This panel explores the historical development of the classical Japanese literary canon in the West, noting not only which texts are included, but also how they are used in education. In particular, certain literary works gain canonical status because they can be portrayed as “universal” according to euro- and male-centric standards, while works that cannot adhere to that standard are devalued or ignored.

Thursday, March 25

3: Butterflies and Blood Spatters: The Ostentatious Scopophilia of Ninagawa Mika’s Feminine Fantasies
In Session J005: Framing East Asian Feminist Cinema

Thursday, March 25, 2021 8:30am – 10:00am EDT

Presenter: Colleen Laird

Woman directors working in Japan’s commercial film industry take great care to cultivate an apolitical public persona. A notable exception is Ninagawa Mika. Ninagawa not only firmly acknowledges a gendered subject position as a woman working in a cis-male-hetero visual media ecology, she continues to assert that she makes films specifically to showcase a “woman’s point of view” (Ninagawa, 2016). One of Japan’s most celebrated commercial fashion photographers, Ninagawa is an acclaimed “girly” visual artist (Karatsu), videographer, and director of films and music videos. She is immensely popular, particularly with female-identifying audiences. She features so-called “bad girl” protagonists and recruits notoriously “bad girl” celebrities to play them (Jamier). She has a vision of extravagance and a vision of extremes, all largely draped in red: “the color of passion, the color of blood, the color of everything” (Ninagawa, 2012). “Vision” is the key word when it comes to Ninagawa’s oeuvre. Through Ninagawa’s viewfinder everyone, regardless of gender, is to be looked at, including the audience. Her extravagant, scopophilic world openly acknowledges that the act of looking is one of power, one of passion and desire, one of projection, reflection, connection, objectification, and is, precisely due to all that, a woman’s nightmare. This paper focuses on the cinematography of Ninagawa Mika—her photography and filmography alike—with special attention to genre thrillers Helter Skelter (2012) and Diner (2019) in order to articulate the visual realm of a feminine uncanny in contemporary Japanese media industries.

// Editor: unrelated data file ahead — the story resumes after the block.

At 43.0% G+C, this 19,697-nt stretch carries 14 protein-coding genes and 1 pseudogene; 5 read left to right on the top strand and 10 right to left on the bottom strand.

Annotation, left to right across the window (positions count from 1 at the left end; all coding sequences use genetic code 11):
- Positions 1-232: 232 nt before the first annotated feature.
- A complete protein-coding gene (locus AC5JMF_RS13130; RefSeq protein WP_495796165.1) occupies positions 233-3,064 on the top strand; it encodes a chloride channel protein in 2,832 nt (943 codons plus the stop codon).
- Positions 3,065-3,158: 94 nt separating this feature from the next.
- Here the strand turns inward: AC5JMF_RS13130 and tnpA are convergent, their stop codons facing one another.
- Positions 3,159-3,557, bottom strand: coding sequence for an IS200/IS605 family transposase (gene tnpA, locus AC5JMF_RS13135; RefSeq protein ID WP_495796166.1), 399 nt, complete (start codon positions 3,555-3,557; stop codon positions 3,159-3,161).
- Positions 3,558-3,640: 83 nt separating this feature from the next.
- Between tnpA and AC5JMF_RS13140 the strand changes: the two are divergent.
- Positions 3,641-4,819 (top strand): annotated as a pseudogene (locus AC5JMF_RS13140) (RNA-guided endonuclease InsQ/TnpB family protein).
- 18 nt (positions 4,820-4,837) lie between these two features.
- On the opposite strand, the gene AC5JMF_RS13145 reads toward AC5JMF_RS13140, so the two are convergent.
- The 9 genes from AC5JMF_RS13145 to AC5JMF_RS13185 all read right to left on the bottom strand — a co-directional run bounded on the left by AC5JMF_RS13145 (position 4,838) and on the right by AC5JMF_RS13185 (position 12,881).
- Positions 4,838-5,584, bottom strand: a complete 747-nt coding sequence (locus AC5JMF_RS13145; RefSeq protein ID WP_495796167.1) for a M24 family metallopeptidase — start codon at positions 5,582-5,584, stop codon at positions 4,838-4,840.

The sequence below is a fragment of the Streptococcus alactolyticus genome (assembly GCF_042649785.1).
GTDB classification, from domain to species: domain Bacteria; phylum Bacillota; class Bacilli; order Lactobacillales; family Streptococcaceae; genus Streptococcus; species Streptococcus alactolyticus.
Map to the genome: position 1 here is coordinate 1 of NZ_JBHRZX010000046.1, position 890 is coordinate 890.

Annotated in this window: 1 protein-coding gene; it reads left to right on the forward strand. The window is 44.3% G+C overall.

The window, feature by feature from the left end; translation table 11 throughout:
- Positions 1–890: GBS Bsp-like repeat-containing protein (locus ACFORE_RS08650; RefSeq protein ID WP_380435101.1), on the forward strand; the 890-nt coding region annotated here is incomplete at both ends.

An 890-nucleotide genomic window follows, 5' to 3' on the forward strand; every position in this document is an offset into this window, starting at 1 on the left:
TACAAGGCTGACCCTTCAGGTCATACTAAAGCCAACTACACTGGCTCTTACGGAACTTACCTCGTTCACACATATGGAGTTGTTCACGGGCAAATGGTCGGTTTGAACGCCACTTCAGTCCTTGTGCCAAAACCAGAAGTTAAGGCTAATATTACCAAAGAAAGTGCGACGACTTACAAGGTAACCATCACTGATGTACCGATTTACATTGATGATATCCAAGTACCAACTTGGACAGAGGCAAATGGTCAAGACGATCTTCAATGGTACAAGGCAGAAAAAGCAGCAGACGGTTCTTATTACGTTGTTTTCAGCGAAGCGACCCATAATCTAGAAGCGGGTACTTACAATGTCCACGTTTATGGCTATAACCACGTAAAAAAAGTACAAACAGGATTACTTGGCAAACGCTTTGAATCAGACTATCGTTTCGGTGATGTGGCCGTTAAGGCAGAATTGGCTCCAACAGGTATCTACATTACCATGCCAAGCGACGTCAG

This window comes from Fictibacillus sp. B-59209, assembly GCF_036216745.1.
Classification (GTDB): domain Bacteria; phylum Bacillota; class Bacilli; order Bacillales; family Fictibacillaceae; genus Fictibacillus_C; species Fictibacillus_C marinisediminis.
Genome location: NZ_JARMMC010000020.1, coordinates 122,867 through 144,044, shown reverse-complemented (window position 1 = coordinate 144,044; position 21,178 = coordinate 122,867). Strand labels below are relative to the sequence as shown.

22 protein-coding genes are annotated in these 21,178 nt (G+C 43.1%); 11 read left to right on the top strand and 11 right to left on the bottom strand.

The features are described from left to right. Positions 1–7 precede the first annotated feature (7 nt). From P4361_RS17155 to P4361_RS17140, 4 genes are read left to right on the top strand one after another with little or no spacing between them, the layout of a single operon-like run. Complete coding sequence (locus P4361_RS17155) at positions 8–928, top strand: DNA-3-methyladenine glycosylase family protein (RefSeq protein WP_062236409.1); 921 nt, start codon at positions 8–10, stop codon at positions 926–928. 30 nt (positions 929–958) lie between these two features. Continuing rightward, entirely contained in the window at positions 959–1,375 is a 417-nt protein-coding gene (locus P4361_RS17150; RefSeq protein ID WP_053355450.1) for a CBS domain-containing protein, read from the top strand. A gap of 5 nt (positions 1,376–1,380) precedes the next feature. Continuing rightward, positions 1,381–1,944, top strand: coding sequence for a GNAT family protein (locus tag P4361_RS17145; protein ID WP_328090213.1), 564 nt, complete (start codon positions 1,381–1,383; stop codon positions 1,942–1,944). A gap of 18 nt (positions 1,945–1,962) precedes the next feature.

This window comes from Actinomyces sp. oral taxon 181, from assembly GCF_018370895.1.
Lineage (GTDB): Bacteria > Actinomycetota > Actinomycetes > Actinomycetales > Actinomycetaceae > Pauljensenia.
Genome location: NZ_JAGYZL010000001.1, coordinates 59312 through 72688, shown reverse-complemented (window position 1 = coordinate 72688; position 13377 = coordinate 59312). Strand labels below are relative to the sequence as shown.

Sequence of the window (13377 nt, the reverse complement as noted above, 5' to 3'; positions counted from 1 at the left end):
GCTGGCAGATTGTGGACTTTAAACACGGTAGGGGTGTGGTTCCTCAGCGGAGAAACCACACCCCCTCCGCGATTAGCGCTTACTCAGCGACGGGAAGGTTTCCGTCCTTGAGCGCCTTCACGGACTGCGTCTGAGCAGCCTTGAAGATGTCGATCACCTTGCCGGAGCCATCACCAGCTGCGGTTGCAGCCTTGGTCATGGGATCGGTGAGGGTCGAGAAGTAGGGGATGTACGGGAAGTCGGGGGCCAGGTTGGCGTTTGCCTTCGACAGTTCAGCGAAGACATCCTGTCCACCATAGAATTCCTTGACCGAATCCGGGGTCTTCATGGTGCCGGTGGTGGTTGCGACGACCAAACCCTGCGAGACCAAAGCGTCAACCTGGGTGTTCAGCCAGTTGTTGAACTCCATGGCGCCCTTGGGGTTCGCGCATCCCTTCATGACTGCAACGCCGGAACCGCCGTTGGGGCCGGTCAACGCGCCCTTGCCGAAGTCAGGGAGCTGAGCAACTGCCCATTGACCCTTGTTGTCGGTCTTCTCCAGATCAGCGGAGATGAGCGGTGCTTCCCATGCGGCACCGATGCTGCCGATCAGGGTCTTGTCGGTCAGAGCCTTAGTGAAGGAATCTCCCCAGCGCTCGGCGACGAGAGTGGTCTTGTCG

Friday, March 26

Evolving Voices: National Language, Vocal Music, and Speech Therapy in the Japanese Colonial Empire
In Session P018: The Politics and Poetics of Language in Contemporary Japan

Friday, March 26, 2021 3:00pm – 4:30pm EDT

Presenter: Shota Iwasaki

As analyzed in Sonia Ryang’s article “The Tongue That Divided Life and Death: The 1923 Tokyo Earthquake and the Massacre of Koreans,” pronunciation operated as an invisible, but powerful, cultural factor to distinguish Japanese people from other ethnic groups in the Empire of Japan. This paper examines the formation of such pronunciation as a national element of Japan through a case study of Isawa Shuji (1851–1917), a leading educator active in Japan and colonial Taiwan in the Meiji era. It focuses especially on social Darwinism as his guiding principle, a theory of social evolution that gained popularity around the world at that time.

When Japan established Taiwan as its first formal colony in 1895, the formation of kokugo (the national language of Japan) was an ongoing project as a part of its modern nation-building efforts. Among various specialists who have attempted to theorize kokugo, it was Isawa who explored the standard pronunciation of kokugo from the perspective of social Darwinism, of which he had learned while studying in the U.S. in the 1870s. He foregrounded the phonetic aspects of language and pursued a “civilized” voice in his projects on vocal music education, deaf-mute education, and speech therapy for those with hearing and speech disabilities and speakers of dialects, as well as national and colonial language education. In disentangling those projects, this paper illuminates the impact of social Darwinism on the politics of voice in the Japanese Empire, with special attention to the nexus between ableism, racism, colonialism, and nation-building.